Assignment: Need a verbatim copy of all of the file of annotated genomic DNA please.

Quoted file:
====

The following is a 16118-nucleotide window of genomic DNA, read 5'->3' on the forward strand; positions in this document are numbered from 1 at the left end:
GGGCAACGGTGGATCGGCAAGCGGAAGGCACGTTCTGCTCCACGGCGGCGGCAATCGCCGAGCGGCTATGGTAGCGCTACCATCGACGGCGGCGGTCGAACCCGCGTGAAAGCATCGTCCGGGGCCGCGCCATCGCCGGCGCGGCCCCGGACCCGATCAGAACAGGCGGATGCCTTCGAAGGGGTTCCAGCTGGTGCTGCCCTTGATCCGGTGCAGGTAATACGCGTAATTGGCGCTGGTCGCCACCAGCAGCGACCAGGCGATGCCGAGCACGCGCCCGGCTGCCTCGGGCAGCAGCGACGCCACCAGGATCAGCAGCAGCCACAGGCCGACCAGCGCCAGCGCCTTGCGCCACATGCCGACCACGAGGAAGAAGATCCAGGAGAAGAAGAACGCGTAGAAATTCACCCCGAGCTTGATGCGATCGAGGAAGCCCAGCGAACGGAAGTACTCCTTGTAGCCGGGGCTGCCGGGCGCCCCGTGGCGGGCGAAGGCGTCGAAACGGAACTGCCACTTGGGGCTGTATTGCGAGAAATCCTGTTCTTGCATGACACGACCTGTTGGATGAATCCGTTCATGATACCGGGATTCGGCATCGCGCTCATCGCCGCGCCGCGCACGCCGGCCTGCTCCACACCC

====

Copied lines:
The following is a 16118-nucleotide window of genomic DNA, read 5'->3' on the forward strand; positions in this document are numbered from 1 at the left end:
GGGCAACGGTGGATCGGCAAGCGGAAGGCACGTTCTGCTCCACGGCGGCGGCAATCGCCGAGCGGCTATGGTAGCGCTACCATCGACGGCGGCGGTCGAACCCGCGTGAAAGCATCGTCCGGGGCCGCGCCATCGCCGGCGCGGCCCCGGACCCGATCAGAACAGGCGGATGCCTTCGAAGGGGTTCCAGCTGGTGCTGCCCTTGATCCGGTGCAGGTAATACGCGTAATTGGCGCTGGTCGCCACCAGCAGCGACCAGGCGATGCCGAGCACGCGCCCGGCTGCCTCGGGCAGCAGCGACGCCACCAGGATCAGCAGCAGCCACAGGCCGACCAGCGCCAGCGCCTTGCGCCACATGCCGACCACGAGGAAGAAGATCCAGGAGAAGAAGAACGCGTAGAAATTCACCCCGAGCTTGATGCGATCGAGGAAGCCCAGCGAACGGAAGTACTCCTTGTAGCCGGGGCTGCCGGGCGCCCCGTGGCGGGCGAAGGCGTCGAAACGGAACTGCCACTTGGGGCTGTATTGCGAGAAATCCTGTTCTTGCATGACACGACCTGTTGGATGAATCCGTTCATGATACCGGGATTCGGCATCGCGCTCATCGCCGCGCCGCGCACGCCGGCCTGCTCCACACCC